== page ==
Vans become 116th and 117th vehicles to strike Stuntney Road bridge in Ely
- Credit: Archant
Two vans became the 116th and 117th vehicles to strike the Stuntney Road bridge in Ely.
The first incident saw the A142 at Station Road blocked both ways at Queen Adelaide Way on Thursday June 21 for around 75 minutes when a van got stuck underneath the railway bridge.
Just 30 minutes later a delivery van was seen being backed out from under the same bridge by police officers.
One person said on Facebook: “They need some free swinging signs/bar-at-height before the bridge to give them the bump needed that they are not exempt.”
A second replied: “I’ve been told that they used to but they were taken down for fear of someone hitting them hard enough to bash them into oncoming traffic.”
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In a separate incident yesterday afternoon (June 21) a driver on his way home from work stopped to get a photo of a van trying to get under the bridge.
They said: “The ladders on the top of their van started scraping against the bridge, so they stopped.
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“Then one man got out to help guide the driver through. It barely fit.”
A third person questioned how and why people are still hitting the bridge, writing: “What is it about fluorescent marking, a sign saying ‘warning very low bridge’, 115 precious railway bridge strikes - all documented in newspapers or online - that people still manage to ignore all notices and warnings and plough on regardless?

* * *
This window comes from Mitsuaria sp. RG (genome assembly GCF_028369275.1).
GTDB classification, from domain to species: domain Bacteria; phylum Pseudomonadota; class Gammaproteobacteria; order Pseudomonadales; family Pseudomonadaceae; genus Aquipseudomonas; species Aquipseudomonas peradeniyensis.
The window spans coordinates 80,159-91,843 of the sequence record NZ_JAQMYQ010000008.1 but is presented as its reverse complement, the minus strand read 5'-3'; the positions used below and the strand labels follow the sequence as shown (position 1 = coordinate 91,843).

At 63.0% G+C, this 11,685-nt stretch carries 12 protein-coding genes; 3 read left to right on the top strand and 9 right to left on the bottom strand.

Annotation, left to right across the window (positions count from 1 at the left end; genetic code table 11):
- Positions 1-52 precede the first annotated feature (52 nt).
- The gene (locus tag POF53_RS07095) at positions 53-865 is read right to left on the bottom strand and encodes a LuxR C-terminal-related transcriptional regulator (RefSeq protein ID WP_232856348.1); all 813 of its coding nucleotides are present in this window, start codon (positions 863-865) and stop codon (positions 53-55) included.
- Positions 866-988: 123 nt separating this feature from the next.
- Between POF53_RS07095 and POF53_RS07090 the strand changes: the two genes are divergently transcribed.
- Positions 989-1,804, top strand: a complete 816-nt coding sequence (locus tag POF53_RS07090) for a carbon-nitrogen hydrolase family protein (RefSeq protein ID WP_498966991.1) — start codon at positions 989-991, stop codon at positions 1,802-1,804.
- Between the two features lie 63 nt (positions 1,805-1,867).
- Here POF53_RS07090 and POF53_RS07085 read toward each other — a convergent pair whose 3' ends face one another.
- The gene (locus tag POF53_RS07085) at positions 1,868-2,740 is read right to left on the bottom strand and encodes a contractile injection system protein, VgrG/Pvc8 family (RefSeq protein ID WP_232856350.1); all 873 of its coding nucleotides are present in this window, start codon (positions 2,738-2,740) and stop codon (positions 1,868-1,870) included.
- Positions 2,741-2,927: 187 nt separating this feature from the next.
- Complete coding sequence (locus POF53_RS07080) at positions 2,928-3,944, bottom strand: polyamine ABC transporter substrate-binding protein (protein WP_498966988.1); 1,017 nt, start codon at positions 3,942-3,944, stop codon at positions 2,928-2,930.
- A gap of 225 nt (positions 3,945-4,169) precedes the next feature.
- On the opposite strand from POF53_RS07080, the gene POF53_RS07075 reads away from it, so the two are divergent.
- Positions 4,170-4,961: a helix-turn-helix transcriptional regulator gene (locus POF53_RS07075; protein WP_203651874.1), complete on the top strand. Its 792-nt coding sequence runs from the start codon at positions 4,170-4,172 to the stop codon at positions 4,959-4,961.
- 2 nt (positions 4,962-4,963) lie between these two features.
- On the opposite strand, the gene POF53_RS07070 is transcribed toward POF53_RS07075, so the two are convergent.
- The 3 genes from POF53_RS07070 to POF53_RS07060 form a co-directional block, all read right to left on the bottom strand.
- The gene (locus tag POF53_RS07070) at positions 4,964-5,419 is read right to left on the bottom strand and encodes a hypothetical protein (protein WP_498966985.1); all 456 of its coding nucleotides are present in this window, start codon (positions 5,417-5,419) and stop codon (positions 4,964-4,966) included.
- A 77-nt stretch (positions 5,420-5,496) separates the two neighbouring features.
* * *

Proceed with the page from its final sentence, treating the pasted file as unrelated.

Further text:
“The next person should lose their licence for careless driving,” they added.
A fourth added: “This has been going on for 48 years since I have lived here, my husband has lived in Ely all his life. Let’s hope the new by pass will sort it out.”
Earlier this month there were two separate incidents where vehicles collided with the same bridge in the space of just one week.
The first involved a white van, the second saw a yellow Mercedes Sprinter van get stuck in the same spot.
Despite numerous warning signs, van and HGV drivers continue to underestimate the height of the bridge, which was crowned the UK’s most bashed bridge in an informal annual ‘competition.
Network Rail says it has spent over £100,000 in the past five years on repairs.